Malaysia risks recession next year: MIER

Posted on 18 October 2008. Filed under: Banking, Finance, Pelaburan, Perbankkan | Tags: , , , , |

Malaysia risks recession next year: MIER

17th October, 2008

KUALA LUMPUR: Leading think-tank in the nation on Thursday slashed its 2009 economic growth forecast for the country to 3.4 percent and said there was a risk of recession if the US economy tumbles.

The influential Malaysian Institute of Economic Research (MIER) said the economy was expected to expand by 5.3 percent in 2008 after a strong first half but that it would deteriorate in the new year.

It cut its 2009 forecast from 5.0 percent to 3.4 percent, in contrast to the government which in its 2009 budget unveiled in August predicted 5.4 percent growth next year. The economy grew by 6.3 percent in 2007.

“In the first half of the year the Malaysian economy did well but we don’t think this will be the case for the rest of the year given the flagging global economy,” MIER executive director Mohamed Ariff told a press conference.

“If the US economy goes into some kind of recession in… the first quarter or second quarter (of 2009) we think somewhere in the middle, second or third quarter, we may experience (technical recession),” he said.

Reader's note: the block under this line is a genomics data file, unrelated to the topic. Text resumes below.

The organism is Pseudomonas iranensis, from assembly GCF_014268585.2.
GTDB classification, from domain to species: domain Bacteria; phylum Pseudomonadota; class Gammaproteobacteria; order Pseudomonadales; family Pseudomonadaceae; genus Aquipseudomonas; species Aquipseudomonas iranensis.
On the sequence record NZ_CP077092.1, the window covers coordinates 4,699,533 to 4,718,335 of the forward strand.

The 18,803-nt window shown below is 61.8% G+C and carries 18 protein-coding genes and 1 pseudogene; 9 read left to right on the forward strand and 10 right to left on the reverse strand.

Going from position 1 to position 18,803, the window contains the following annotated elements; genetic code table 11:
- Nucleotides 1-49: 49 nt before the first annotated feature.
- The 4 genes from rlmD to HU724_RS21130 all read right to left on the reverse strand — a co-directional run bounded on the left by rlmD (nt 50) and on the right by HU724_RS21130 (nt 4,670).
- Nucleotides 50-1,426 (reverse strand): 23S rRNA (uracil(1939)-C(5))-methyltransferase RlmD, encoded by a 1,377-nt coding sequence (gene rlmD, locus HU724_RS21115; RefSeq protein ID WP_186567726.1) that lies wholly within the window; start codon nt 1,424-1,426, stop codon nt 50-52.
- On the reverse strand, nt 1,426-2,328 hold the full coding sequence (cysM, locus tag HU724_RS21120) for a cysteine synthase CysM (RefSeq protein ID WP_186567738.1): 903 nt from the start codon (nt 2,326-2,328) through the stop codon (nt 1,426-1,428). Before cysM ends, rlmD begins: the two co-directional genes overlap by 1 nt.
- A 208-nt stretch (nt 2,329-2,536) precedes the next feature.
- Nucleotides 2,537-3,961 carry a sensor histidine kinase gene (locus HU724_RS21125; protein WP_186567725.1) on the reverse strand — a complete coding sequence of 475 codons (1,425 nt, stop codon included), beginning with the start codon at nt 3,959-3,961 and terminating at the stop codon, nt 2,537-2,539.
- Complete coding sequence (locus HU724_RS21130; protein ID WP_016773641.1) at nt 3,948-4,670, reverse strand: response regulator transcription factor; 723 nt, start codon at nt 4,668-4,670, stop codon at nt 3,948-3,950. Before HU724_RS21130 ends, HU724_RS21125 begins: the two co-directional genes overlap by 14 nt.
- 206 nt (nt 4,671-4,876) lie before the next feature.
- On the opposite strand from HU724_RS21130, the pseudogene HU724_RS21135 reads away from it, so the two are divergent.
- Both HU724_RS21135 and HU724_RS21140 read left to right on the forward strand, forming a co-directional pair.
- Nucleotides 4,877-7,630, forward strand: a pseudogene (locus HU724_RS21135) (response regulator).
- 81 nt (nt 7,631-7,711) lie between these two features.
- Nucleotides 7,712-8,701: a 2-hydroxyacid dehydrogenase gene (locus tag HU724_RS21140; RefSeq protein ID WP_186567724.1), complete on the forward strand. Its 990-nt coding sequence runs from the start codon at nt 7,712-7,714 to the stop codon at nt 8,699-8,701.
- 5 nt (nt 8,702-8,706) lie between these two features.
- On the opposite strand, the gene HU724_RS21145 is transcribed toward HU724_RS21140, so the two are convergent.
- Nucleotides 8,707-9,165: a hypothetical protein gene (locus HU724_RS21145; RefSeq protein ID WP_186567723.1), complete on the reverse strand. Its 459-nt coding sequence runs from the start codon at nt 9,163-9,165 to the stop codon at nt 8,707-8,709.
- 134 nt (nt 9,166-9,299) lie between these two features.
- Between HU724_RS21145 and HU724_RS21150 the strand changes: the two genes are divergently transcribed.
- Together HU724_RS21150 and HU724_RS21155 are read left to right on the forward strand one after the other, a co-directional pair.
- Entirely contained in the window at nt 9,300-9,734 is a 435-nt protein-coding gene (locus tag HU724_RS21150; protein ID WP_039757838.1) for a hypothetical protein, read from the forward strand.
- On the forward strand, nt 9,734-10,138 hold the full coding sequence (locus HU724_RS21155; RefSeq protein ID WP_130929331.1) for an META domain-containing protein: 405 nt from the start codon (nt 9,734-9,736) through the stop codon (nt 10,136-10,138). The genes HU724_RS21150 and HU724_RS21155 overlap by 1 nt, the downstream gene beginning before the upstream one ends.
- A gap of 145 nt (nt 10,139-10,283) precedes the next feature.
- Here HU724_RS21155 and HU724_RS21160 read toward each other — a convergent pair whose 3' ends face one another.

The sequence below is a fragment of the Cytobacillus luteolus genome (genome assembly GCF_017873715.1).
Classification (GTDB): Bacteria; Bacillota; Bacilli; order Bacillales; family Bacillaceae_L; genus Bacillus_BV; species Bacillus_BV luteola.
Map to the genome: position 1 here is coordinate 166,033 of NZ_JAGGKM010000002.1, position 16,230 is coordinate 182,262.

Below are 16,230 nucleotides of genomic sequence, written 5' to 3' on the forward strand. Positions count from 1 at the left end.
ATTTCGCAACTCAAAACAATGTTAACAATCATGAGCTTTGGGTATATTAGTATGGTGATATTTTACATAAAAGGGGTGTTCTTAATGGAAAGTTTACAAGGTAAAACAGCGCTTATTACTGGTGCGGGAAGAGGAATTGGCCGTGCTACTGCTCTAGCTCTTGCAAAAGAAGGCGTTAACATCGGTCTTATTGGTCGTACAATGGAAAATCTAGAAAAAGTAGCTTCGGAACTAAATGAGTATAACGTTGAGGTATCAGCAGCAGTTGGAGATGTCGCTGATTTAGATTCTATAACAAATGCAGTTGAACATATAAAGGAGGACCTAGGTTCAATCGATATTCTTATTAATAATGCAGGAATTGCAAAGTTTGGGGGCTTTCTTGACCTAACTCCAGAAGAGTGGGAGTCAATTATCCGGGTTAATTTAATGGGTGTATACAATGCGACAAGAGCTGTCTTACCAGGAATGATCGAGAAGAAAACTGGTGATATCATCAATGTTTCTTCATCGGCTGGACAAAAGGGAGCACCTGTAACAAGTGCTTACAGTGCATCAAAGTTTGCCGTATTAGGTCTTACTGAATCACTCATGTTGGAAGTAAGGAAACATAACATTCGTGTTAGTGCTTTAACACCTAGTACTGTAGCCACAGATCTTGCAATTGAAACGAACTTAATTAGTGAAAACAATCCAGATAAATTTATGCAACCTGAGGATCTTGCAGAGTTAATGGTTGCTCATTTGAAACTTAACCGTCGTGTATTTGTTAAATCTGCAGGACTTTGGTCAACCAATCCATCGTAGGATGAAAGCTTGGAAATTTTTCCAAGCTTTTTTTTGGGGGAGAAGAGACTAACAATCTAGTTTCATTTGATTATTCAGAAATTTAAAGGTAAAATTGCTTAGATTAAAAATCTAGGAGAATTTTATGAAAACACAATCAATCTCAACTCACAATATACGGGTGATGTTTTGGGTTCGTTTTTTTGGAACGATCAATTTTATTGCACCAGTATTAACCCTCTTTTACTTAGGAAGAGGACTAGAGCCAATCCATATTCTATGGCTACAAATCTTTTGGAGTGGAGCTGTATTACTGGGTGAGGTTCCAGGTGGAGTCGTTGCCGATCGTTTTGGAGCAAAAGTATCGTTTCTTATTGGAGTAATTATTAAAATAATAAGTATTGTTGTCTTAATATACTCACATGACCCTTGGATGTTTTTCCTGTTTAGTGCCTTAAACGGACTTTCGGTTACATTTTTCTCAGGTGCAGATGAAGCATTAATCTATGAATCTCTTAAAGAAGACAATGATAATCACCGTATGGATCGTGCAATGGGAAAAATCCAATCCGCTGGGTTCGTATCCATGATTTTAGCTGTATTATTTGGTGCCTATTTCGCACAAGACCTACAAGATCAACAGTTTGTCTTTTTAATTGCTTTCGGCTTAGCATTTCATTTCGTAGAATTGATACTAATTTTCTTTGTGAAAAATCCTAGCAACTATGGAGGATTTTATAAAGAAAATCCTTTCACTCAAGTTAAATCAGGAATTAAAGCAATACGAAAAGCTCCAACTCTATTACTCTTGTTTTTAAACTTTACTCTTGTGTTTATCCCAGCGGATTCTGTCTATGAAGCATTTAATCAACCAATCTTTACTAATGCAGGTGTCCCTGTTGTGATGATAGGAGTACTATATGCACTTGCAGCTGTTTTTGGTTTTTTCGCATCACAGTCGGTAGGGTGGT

“There is a 40 percent chance that Malaysia will register technical recession in 2009, meaning two quarters of negative growth and a 30 percent chance it could be a real recession lasting more than two quarters.”

However, Ariff said he did not expect a recession to be as severe as the 1997-98 regional financial crisis when the economy contracted sharply.

“This recession is going to be milder but I think (it’s) going to last longer,” he said.

Ariff said there could be a revision in official interest rates but it would not happen just yet. The central bank is expected to keep interest rates at 3.50 percent until the year-end.

Malaysia’s inflation jumped to a 26-year high of 8.5 percent in August, driven by the escalating cost of food and fuel, Ariff said that on the bright side, Malaysian banks were fundamentally strong and this would help keep the economy on the right footing, although there could be further risk as the crisis unfolds.

“All banks are adequately capitalised and the NPL (non-performing loans) problem actually for now is a non-issue because it is less than 3.0 percent of total bad loans, which is considered very low by any standards,” he said.

“But come next year there is a chance that the NPL problem may get worse if the real property sector and the construction sector caves in.”

Ariff said the political uncertainty that has paralysed the stock market and investment in recent months may compound Malaysia’s economic problems.

Sumber dari New Sabah Times.


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